Story of the day: The Beer Hall
Twisk is going to have to make a picture of Aiden and Adaoire.
The Beer Hall
Taverns in Gallei went by a different classification: beer halls were the object of choice for those Galleisians wishing to clench their thirst. They were called as such due to their purveyances. Little else beyond a house meal and ale was served, there were only a few rooms in the upstairs where those who were too inebriated to wander home could find rest, and altogether the crudeness of the beer halls was considered too unwholesome for the delicate pleasures of genteel women.
When the party entered one such establishment, they were surprised to find no women at the tables beyond a serving wench or two flitting around the drunken crowds. All the men in the hall were older and there was not one solider in regimentals among them. They assumed that this was due to the Galleisian sense of propriety, as every young person of marriageable age was expected to attend Church at this time while those who had already found wives to keep their houses in good order could find no other reason to venture to Church. They as well supposed that since this beer hall boasted of being Frewyn owned, usual Galleisian civilities to which those of Eirannean were accustomed might not be prevalent here. The serving girls spoke in hushed voices, there was no music in the hall beyond the quiet labourings of a Galleisian key fiddle, even the patrons murmured to one another in a low hum. Everything suggested to the party that the Frewyn openness and hospitality they longed for was absent. Their suspicions were confirmed when upon sitting down and asking what the house meal was they were told of its being the same stew they had seen sold around the garden. The twins protested that this was a Frewyn owned tavern and therefore should accommodate a Frewyn clientele, or at least not poison them with horrible fare.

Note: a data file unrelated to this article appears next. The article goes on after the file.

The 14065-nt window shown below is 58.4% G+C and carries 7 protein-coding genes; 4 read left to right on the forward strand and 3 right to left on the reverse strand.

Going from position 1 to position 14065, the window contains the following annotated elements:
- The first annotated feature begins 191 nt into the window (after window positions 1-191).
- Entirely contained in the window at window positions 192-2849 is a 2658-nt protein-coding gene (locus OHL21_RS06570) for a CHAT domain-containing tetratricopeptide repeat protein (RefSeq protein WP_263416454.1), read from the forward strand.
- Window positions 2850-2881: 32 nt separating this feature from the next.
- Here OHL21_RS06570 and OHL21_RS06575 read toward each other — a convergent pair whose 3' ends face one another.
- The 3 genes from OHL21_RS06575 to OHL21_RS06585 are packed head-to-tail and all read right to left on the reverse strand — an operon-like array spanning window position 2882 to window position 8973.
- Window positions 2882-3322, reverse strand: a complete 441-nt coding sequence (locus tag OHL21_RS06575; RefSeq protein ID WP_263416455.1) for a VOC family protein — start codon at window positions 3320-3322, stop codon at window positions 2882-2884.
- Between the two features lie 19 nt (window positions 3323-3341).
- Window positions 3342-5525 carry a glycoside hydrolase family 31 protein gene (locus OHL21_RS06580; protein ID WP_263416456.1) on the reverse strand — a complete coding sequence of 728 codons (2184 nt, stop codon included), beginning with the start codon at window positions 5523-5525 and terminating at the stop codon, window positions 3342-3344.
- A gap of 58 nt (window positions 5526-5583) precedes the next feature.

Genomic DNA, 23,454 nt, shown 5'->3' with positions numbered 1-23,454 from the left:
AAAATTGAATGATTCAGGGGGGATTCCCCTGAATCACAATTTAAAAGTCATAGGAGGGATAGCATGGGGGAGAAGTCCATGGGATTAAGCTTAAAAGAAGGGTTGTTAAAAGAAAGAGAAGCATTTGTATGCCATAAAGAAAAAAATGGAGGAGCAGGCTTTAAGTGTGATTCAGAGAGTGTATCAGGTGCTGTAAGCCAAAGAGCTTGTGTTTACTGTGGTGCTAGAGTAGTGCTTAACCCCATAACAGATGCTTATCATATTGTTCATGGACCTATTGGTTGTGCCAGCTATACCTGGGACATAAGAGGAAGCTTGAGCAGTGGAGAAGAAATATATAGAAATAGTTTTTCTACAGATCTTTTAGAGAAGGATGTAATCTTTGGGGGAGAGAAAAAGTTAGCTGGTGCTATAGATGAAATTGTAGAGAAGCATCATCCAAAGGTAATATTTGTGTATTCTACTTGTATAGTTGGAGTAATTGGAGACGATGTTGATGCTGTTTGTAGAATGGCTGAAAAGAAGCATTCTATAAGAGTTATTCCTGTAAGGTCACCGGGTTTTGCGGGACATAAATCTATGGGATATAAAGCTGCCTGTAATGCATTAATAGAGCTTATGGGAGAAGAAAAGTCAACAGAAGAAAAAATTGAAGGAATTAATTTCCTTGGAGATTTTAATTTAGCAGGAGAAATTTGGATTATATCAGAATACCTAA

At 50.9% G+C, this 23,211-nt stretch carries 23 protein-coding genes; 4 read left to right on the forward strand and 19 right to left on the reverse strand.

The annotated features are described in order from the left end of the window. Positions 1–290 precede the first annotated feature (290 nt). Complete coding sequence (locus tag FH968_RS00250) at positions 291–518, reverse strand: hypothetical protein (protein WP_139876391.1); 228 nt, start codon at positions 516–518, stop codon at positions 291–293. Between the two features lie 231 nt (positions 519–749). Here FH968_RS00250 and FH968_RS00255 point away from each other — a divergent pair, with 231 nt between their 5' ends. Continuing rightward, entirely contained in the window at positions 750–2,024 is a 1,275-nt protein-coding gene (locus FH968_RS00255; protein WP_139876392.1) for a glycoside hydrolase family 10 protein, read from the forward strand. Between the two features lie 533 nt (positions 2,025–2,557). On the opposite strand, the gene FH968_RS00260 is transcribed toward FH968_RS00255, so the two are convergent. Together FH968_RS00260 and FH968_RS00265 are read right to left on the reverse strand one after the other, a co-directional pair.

The beer maid who relayed the information bowed and made her apologies with the excuse that though the hall was owed by a Frewyn business man from Amene, it was managed by a Galleisian. The horrors that the party would be made to eat the foul and bland stew occupied them while the girl asked for their drinks. When she asked the two farmers what they would have, they gave her an answer that had little to do with the thirst of their mouths and more to do with a craving of a decidedly more eager portion of their bodies.
“Aye, you’re a pretty wench, girl,” Aiden said, giving the woman a long and sly look. “You got good colourin’ in your skin.”
Confused and not used to hear such brazen praises from her patrons, the beer maid wanted to be certain of his speaking to her. She turned to look behind her and found no one there other than a few men sitting at a table engrossed with their meals. She turned back to Aiden and regarded him with some amazement while pointing to herself.